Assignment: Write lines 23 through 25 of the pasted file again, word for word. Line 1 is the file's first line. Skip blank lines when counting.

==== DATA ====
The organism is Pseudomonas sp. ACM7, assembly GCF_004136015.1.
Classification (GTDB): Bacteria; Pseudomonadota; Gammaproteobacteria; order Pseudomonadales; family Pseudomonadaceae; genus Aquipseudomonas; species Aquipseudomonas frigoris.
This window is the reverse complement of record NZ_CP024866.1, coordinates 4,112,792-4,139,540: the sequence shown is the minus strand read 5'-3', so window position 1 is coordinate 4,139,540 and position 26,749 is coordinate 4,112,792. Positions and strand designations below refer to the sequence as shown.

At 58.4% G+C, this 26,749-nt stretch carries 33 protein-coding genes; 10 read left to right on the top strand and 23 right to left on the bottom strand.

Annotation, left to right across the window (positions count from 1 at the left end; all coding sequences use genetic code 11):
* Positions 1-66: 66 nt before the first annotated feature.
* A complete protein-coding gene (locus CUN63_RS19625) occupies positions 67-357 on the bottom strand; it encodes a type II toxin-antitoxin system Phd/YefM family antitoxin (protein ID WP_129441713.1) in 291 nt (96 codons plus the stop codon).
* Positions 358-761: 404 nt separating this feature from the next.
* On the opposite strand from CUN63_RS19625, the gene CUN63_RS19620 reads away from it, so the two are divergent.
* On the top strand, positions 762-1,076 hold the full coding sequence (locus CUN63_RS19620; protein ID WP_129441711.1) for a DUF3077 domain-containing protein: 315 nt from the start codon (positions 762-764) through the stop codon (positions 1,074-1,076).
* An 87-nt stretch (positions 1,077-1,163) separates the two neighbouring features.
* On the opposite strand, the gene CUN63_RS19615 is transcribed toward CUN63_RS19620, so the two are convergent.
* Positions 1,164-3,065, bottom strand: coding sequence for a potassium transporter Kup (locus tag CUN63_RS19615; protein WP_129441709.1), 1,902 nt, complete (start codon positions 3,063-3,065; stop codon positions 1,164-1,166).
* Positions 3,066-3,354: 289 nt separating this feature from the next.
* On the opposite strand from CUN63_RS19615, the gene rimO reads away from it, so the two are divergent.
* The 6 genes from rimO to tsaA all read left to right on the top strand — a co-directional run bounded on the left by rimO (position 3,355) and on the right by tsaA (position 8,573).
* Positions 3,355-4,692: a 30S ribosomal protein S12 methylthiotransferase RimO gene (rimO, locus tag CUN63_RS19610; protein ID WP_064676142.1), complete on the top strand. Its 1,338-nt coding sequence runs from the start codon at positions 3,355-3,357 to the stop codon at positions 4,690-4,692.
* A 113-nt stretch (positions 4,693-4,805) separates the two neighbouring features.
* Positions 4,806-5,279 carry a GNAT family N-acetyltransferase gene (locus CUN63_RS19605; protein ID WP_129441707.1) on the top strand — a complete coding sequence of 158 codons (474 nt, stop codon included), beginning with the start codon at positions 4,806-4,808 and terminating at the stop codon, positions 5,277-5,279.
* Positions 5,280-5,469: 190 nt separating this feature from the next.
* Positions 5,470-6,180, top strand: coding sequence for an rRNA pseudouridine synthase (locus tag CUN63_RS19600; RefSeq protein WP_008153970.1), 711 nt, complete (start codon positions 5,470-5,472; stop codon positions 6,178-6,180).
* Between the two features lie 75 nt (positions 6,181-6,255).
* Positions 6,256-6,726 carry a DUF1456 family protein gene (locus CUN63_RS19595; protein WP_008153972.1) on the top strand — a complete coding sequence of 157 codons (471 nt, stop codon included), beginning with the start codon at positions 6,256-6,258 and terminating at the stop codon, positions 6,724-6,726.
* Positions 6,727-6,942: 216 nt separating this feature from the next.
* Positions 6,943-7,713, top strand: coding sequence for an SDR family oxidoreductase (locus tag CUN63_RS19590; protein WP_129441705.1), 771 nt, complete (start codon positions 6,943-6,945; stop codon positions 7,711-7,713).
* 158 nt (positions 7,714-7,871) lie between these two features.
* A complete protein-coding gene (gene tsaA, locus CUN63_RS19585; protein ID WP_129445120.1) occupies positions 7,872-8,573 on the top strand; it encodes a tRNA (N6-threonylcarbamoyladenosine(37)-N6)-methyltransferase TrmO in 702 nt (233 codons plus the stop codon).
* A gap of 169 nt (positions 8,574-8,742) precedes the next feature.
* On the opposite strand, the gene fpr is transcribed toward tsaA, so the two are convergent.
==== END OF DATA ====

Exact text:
* Positions 6,256-6,726 carry a DUF1456 family protein gene (locus CUN63_RS19595; protein WP_008153972.1) on the top strand — a complete coding sequence of 157 codons (471 nt, stop codon included), beginning with the start codon at positions 6,256-6,258 and terminating at the stop codon, positions 6,724-6,726.
* Positions 6,727-6,942: 216 nt separating this feature from the next.
* Positions 6,943-7,713, top strand: coding sequence for an SDR family oxidoreductase (locus tag CUN63_RS19590; protein WP_129441705.1), 771 nt, complete (start codon positions 6,943-6,945; stop codon positions 7,711-7,713).